If your hair looks funny, it's because God likes to scratch his nuts.  You nut, you.

YAY!  I love WYSISYG editing!  And Spellcheck!

____________________________________________________

(post #79849, reply #4 of 15)

I did it and pissed off all my neighbors.


But what do I know, I'm in so cal.


The president came out to see what I did though - Who else can say that as a deck builder?


 


 


 


 


 


 


 


 


 


 


 


 


 


;)


Remodeling Contractor just on the other side of the Glass City

Remodeling Contractor just on the other side of the Glass City

(post #79849, reply #5 of 15)

Yeah, I think fire can put pits in Trex.


If your view never changes you're following the wrong leader


Of all the preposterous assumptions of humanity over humanity, nothing exceeds most of the criticisms made on the habits of the poor by the well-housed, well-warmed, and well-fed.  --Herman Melville

(post #79849, reply #6 of 15)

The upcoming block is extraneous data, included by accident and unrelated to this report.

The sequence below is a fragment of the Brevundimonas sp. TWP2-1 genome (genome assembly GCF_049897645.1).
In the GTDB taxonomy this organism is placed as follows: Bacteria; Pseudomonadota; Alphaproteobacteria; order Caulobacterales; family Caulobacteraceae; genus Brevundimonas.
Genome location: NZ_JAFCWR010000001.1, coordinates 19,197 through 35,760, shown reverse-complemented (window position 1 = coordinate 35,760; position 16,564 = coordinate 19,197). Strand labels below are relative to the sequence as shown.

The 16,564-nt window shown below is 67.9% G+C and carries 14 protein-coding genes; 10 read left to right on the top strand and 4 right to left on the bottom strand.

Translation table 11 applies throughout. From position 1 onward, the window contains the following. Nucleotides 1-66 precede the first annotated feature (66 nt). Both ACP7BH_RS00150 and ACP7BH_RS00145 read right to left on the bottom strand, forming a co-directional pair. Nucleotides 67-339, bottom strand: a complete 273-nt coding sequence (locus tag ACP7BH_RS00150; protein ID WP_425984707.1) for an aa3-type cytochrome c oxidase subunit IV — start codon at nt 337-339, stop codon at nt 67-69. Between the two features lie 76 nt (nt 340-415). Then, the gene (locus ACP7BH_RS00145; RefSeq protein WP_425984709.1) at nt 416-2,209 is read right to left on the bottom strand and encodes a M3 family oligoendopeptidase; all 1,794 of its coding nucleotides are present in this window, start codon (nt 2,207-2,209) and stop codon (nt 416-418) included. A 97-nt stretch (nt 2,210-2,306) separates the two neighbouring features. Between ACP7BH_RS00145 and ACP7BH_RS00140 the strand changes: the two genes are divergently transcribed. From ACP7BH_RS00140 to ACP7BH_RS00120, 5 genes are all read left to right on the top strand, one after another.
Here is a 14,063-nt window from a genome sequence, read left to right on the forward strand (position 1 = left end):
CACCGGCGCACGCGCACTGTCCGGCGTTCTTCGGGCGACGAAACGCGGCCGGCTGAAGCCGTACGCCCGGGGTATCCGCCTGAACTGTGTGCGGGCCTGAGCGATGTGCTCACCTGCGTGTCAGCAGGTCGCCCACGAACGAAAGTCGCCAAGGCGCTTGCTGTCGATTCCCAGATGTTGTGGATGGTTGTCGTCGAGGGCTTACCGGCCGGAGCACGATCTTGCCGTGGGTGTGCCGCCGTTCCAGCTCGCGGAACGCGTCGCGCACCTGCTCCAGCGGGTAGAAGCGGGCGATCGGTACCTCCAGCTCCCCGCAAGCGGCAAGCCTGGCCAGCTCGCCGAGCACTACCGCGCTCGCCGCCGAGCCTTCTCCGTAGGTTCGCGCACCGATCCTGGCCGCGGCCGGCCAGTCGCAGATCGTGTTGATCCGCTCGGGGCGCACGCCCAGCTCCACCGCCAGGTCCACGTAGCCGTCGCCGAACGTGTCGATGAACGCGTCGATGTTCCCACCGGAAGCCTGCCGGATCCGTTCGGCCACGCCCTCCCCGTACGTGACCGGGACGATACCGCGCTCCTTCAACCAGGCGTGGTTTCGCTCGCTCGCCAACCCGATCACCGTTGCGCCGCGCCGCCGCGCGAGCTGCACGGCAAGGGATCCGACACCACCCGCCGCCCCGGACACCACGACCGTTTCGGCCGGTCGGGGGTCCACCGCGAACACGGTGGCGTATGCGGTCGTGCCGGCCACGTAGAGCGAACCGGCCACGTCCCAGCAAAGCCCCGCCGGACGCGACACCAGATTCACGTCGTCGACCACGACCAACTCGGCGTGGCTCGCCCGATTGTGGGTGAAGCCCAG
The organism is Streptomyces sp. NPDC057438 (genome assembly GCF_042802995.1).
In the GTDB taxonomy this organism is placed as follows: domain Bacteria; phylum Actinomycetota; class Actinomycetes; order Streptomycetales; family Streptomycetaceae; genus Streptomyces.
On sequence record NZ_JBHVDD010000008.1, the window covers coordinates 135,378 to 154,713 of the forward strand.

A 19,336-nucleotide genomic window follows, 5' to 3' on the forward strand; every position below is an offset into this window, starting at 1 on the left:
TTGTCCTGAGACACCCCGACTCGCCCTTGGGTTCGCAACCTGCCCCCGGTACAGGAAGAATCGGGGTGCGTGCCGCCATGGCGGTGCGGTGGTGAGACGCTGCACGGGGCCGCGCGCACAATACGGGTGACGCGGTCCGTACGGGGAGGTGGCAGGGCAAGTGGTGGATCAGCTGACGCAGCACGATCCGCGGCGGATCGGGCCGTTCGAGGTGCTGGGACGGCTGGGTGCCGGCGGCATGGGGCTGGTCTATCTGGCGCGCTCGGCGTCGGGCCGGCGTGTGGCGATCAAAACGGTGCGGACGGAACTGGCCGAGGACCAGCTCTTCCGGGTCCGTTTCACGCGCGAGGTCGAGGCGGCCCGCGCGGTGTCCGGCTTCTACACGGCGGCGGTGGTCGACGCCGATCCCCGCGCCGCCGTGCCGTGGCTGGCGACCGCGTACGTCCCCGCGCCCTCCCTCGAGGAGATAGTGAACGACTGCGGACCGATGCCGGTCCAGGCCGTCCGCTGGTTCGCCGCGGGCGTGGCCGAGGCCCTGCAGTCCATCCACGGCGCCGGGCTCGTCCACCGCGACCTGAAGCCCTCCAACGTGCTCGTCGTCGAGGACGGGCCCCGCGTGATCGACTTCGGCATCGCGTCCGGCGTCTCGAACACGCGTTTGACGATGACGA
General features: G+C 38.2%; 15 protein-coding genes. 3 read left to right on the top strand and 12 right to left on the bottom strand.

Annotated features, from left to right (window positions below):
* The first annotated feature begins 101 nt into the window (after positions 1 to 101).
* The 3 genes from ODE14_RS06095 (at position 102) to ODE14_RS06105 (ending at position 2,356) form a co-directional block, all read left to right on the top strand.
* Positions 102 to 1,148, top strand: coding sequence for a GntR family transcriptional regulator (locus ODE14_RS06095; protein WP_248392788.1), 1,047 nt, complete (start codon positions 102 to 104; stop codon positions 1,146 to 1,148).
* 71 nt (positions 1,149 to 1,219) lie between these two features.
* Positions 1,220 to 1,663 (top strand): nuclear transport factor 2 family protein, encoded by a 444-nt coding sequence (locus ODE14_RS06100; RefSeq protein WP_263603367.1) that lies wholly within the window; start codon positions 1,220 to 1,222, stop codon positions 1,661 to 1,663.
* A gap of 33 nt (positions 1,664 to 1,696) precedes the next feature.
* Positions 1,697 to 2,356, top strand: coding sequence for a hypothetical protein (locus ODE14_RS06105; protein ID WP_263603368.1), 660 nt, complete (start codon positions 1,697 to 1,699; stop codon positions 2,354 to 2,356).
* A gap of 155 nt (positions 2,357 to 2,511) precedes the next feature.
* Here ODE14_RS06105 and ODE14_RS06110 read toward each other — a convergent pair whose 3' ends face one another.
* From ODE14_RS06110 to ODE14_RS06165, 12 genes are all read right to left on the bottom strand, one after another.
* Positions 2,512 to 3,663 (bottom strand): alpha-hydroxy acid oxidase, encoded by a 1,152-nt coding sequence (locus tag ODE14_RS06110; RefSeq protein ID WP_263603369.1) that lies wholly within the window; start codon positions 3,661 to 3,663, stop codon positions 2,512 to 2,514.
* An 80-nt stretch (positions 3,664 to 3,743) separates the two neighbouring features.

About 8-10 years ago I built a large deck w/ a lowered section that had benches and a firepit in the center.  The deck was about a foot off the ground and where they wanted the pit we installed a 48" concrete culvert section, which we framed around.  We left the top of the culvert pipe about a foot above the finished floor height.  We filled the pipe w/ crushed stone w/ a top layer of fire brick. The pit worked well but there were a few drawbacks.  After about a year they needed to line the exposed sides and top of the culvert as well because the culvert started to breakup in spots. The firebrick solved this problem. Even though the fire was built lower in the pit and the top was raised above the floor there was still the problem of sparks and embers that would occaisionally explode and land on the trex and melt a burn spot into the surface. Next time I would keep the top of the fire pit a bit higher, but you can expect to still get the flying embers from time to time.  Even with the addition of those character marks the fire pit proved to work well and this part of the deck was the preferred spot to hang out.  The pit is also very easy to maintain.